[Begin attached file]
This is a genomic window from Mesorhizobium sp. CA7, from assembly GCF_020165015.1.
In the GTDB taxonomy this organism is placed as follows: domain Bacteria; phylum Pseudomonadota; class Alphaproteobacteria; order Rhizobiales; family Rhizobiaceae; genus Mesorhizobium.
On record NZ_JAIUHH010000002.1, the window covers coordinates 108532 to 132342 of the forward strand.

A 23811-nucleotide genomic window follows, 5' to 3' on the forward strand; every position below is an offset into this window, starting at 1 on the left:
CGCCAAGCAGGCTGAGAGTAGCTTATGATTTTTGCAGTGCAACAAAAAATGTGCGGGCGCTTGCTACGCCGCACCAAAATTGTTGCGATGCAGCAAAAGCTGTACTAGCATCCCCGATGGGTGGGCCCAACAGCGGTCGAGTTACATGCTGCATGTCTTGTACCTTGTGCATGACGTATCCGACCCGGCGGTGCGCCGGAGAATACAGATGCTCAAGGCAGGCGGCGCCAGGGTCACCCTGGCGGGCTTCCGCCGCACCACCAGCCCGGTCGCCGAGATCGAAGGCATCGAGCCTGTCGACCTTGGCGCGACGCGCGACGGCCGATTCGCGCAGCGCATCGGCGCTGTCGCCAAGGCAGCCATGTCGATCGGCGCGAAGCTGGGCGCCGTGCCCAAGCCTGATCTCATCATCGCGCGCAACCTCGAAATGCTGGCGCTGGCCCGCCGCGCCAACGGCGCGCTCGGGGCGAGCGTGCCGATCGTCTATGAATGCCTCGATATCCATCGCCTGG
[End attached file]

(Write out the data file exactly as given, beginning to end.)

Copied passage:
This is a genomic window from Mesorhizobium sp. CA7, from assembly GCF_020165015.1.
In the GTDB taxonomy this organism is placed as follows: domain Bacteria; phylum Pseudomonadota; class Alphaproteobacteria; order Rhizobiales; family Rhizobiaceae; genus Mesorhizobium.
On record NZ_JAIUHH010000002.1, the window covers coordinates 108532 to 132342 of the forward strand.

A 23811-nucleotide genomic window follows, 5' to 3' on the forward strand; every position below is an offset into this window, starting at 1 on the left:
CGCCAAGCAGGCTGAGAGTAGCTTATGATTTTTGCAGTGCAACAAAAAATGTGCGGGCGCTTGCTACGCCGCACCAAAATTGTTGCGATGCAGCAAAAGCTGTACTAGCATCCCCGATGGGTGGGCCCAACAGCGGTCGAGTTACATGCTGCATGTCTTGTACCTTGTGCATGACGTATCCGACCCGGCGGTGCGCCGGAGAATACAGATGCTCAAGGCAGGCGGCGCCAGGGTCACCCTGGCGGGCTTCCGCCGCACCACCAGCCCGGTCGCCGAGATCGAAGGCATCGAGCCTGTCGACCTTGGCGCGACGCGCGACGGCCGATTCGCGCAGCGCATCGGCGCTGTCGCCAAGGCAGCCATGTCGATCGGCGCGAAGCTGGGCGCCGTGCCCAAGCCTGATCTCATCATCGCGCGCAACCTCGAAATGCTGGCGCTGGCCCGCCGCGCCAACGGCGCGCTCGGGGCGAGCGTGCCGATCGTCTATGAATGCCTCGATATCCATCGCCTGG